Agricultural chemicals

Find out how to safely and legally dispose of used or unwanted agricultural chemicals (agrichemicals) and view a list of banned agrichemicals.

Disposal of used or unwanted agrichemicals 

Responsible agrichemical disposal practices protect people and the environment by preventing the contamination of land and potential risks to human health.

Environment Canterbury is a supporter of the Agrecovery programme, ensuring that unwanted chemicals can be taken safely from the farm.

Agrecovery provides a solution for the disposal of unwanted chemicals, and the recycling of empty containers, drums and IBCs.

Visit the Agrecovery website to find out more details on their services.

chemicals being poured into container

 Common POPs include chlorinated pesticides (organochlorine pesticides) such as dieldrin, DDT, endosulfan, lindane and aldrin.

Banned and illegal agrichemicals

The Environmental Protection Agency (EPA) regulates the importation of hazardous substances into New Zealand.

This includes meeting our international commitments including the Stockholm Convention on Persistent Organic Pollutants (POPs).

POPs are an issue as they remain intact for a very long time and are toxic to both humans and wildlife. POPs are effective at killing organisms so were commonly used as pesticides, insecticides and fungicides.

The Ministry for the Environment provides a list of POPs, their description, and examples of their use in New Zealand.

Common POPs include chlorinated pesticides (organochlorine pesticides) such as dieldrin, DDT, endosulfan, lindane, aldrin, etc.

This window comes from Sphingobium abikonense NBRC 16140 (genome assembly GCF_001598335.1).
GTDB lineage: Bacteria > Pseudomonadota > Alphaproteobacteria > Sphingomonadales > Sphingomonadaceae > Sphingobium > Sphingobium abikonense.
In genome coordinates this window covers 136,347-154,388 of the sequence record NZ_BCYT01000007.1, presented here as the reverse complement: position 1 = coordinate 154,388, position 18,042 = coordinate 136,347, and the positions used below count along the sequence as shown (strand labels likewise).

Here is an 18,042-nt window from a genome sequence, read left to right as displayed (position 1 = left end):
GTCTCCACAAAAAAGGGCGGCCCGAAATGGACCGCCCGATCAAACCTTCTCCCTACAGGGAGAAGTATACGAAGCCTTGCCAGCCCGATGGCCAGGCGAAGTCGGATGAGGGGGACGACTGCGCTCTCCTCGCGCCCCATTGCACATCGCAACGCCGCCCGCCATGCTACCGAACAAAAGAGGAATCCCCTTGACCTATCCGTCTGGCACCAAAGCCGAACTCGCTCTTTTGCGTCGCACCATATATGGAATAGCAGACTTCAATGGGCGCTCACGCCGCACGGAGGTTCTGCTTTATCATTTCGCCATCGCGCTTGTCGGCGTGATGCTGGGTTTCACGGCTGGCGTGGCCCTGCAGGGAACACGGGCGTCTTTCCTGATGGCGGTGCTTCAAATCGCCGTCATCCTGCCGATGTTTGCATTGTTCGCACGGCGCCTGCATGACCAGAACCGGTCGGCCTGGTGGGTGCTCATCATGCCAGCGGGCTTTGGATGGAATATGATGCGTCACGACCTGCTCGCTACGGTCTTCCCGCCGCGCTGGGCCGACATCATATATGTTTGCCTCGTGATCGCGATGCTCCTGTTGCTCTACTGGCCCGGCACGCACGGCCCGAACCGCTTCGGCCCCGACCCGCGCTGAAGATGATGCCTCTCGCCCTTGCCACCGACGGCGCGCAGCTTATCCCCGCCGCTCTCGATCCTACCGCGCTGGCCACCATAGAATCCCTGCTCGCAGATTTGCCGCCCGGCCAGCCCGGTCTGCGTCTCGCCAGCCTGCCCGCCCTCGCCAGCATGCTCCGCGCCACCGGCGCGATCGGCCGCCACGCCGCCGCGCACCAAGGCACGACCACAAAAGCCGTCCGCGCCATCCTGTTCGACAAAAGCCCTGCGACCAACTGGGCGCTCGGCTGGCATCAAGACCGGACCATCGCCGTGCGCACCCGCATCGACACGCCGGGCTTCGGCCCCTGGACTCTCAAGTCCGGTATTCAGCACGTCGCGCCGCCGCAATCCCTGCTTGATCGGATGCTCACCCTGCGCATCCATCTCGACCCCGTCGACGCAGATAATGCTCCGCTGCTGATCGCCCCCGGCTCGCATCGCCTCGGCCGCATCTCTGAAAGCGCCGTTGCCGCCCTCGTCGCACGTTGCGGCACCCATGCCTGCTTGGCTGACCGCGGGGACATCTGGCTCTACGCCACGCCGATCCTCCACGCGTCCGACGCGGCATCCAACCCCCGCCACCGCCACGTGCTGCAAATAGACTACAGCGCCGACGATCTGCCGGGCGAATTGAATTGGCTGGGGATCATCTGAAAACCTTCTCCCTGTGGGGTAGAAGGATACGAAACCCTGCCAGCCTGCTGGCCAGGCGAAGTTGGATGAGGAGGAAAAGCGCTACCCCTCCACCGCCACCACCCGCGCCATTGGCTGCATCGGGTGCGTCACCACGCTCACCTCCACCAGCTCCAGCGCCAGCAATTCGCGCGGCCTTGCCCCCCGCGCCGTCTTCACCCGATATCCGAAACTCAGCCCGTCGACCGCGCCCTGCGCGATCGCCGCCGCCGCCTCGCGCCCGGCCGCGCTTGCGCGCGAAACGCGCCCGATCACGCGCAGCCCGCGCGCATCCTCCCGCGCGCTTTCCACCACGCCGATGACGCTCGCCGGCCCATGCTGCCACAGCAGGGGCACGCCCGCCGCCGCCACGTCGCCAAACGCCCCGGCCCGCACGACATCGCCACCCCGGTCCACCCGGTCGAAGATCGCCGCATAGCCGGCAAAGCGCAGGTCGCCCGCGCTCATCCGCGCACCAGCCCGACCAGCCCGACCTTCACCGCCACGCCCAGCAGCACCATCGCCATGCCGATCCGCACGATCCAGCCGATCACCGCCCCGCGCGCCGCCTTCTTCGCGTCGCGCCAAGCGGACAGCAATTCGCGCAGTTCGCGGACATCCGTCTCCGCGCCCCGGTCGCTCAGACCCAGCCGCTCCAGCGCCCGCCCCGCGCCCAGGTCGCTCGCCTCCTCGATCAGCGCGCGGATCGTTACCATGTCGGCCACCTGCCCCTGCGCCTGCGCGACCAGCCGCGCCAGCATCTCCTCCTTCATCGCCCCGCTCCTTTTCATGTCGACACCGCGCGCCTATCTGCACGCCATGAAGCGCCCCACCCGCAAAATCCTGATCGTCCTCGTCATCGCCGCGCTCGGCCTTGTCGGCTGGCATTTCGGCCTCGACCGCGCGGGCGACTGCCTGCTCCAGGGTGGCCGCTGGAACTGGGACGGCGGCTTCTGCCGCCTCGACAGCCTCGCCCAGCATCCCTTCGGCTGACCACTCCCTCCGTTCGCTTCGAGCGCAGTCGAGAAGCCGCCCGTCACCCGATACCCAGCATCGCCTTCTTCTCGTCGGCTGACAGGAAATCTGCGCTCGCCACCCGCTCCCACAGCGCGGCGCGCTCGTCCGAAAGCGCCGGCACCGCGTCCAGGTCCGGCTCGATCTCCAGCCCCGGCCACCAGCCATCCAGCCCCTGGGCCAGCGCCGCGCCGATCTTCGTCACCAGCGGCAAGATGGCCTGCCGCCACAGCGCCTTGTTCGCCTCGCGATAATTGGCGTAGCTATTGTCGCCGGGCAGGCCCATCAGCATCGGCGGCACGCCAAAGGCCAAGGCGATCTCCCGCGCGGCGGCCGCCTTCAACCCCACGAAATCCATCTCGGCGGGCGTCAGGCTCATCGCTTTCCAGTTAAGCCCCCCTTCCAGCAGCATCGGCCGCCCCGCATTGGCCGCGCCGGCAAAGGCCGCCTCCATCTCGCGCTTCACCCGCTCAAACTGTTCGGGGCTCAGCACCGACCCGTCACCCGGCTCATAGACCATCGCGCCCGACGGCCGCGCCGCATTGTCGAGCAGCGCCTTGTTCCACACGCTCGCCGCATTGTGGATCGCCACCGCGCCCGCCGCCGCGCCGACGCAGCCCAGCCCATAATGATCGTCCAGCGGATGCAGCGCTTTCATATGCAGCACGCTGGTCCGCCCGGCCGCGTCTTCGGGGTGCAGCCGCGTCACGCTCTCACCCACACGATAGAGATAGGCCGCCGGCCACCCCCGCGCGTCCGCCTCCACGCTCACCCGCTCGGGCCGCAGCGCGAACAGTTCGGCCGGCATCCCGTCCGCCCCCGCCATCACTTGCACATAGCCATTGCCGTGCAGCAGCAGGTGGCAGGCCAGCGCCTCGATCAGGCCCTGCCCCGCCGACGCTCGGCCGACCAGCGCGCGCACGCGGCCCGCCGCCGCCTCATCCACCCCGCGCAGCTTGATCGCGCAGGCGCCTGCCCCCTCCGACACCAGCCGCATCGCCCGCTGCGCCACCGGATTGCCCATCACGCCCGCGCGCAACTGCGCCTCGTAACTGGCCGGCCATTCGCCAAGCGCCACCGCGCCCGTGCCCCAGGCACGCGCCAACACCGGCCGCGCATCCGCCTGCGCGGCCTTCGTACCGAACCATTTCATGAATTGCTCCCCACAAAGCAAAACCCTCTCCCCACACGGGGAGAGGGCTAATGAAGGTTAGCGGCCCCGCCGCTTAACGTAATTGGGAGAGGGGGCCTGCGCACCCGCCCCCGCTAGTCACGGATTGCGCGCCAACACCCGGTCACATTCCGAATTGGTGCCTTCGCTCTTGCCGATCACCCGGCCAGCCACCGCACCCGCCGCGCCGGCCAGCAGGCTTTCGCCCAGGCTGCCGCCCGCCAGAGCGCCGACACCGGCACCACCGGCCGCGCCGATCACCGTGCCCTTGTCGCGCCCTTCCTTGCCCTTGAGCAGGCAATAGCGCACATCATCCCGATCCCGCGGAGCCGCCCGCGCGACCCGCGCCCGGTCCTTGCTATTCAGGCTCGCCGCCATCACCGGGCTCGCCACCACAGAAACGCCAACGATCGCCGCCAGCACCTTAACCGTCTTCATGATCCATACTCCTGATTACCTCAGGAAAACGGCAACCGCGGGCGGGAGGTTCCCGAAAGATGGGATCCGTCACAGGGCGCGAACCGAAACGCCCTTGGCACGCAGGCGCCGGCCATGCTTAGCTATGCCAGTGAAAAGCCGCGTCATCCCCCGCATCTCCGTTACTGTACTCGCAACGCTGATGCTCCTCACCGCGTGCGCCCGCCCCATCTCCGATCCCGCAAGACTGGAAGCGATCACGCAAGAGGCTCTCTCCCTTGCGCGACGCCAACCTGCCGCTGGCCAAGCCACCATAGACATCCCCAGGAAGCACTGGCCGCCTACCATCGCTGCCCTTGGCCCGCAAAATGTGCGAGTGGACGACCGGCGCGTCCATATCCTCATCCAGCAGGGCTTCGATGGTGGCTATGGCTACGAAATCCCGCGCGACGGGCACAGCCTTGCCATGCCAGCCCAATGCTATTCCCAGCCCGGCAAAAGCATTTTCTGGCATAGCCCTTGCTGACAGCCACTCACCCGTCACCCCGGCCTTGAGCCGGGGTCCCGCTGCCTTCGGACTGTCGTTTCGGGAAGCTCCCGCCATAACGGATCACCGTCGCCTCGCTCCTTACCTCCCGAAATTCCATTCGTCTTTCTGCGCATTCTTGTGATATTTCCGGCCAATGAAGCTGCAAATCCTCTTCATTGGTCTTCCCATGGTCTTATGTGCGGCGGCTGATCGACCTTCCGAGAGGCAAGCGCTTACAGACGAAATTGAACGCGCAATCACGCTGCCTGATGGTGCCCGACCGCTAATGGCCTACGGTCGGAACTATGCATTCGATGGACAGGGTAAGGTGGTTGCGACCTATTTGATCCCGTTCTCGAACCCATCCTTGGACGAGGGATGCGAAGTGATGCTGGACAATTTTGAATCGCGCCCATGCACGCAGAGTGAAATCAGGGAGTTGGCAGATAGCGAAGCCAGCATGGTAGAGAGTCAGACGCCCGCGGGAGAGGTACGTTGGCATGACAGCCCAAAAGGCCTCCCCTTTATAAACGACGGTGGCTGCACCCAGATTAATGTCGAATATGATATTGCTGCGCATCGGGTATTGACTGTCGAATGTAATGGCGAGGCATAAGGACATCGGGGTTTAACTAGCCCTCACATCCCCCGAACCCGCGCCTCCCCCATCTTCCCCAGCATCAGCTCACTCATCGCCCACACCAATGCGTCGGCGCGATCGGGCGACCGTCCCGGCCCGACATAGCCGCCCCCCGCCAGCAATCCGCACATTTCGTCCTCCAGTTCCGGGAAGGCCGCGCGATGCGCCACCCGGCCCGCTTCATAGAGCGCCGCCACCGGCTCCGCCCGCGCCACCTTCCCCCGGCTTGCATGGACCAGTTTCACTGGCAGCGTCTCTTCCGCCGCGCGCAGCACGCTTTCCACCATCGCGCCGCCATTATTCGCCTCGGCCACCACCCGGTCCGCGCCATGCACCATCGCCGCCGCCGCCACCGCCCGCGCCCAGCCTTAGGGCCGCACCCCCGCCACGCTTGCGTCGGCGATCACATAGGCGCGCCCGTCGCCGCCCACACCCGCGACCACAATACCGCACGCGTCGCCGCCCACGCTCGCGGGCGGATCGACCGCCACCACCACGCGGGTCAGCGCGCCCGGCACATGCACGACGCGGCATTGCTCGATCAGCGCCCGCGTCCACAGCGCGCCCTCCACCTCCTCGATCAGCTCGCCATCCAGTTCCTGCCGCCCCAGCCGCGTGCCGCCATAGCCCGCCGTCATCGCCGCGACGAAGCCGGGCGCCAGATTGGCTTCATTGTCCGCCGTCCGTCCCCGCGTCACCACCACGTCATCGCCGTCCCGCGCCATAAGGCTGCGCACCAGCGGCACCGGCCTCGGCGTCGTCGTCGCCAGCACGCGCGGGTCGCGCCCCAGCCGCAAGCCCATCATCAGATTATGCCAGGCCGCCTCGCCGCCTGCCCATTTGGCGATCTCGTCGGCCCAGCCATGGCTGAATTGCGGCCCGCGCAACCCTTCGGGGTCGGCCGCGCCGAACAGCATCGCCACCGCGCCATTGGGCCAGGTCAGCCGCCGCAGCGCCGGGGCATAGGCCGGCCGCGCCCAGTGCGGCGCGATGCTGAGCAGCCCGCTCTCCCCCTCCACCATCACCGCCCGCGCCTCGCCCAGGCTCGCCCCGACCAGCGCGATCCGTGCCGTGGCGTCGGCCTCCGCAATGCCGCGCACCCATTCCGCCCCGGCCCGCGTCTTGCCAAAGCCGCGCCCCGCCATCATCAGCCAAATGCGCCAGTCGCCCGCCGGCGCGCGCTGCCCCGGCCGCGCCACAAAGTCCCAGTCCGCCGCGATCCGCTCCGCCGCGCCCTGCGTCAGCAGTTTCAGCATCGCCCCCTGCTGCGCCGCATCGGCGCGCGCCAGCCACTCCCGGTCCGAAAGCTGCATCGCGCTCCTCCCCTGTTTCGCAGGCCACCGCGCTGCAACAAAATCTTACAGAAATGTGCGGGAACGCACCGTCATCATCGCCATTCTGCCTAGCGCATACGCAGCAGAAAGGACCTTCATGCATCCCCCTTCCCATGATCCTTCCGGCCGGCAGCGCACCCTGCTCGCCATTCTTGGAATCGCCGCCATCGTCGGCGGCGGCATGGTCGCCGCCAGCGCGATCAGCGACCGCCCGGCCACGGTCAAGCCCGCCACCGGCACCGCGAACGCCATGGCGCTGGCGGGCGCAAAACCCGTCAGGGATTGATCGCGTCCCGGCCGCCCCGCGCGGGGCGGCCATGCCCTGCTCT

Rules for managing agrichemicals 

The regulatory framework around hazardous substances is complex. 

The regulations for managing hazardous substances changed from 1 December 2017. 

The major change is that the Environmental Protection Agency is working with WorkSafe New Zealand to ensure substances are managed safely. 

This means that the rules to protect people are both regulated and enforced by WorkSafe New Zealand.

The main piece of legislation is the Health and Safety at Work (Hazardous Substances) Regulations 2017 which sit within the Health and Safety at Work Act.  

The EPA is the regulator for hazardous substances disposal rules and the rules to protect the environment workplaces. These rules are set in the Hazardous Substances and New Organisms Act 1996. The EPA Notices contain the relevant rules.

Of particular importance are the Hazardous Substances (Disposal) Notice 2017 and the Hazardous Substances (Hazardous Property Controls) Notice 2017 that contain the Class 9 (ecotoxic substances) rules.  

A simple way to check which national rules apply for a particular agrichemical is to use the calculator at

To get the most accurate information, you should know the maximum quantity of substance which you plan to have on farm, the expected storage location of the substance (outdoors, workroom, hazardous substances store, etc.) and a copy of a current Safety Data Sheet that provides the hazardous substance classifications.   

There are other hazardous substances environmental and disposal rules set under the Resource Management Act and local council bylaws (enforced by local, district, and regional councils).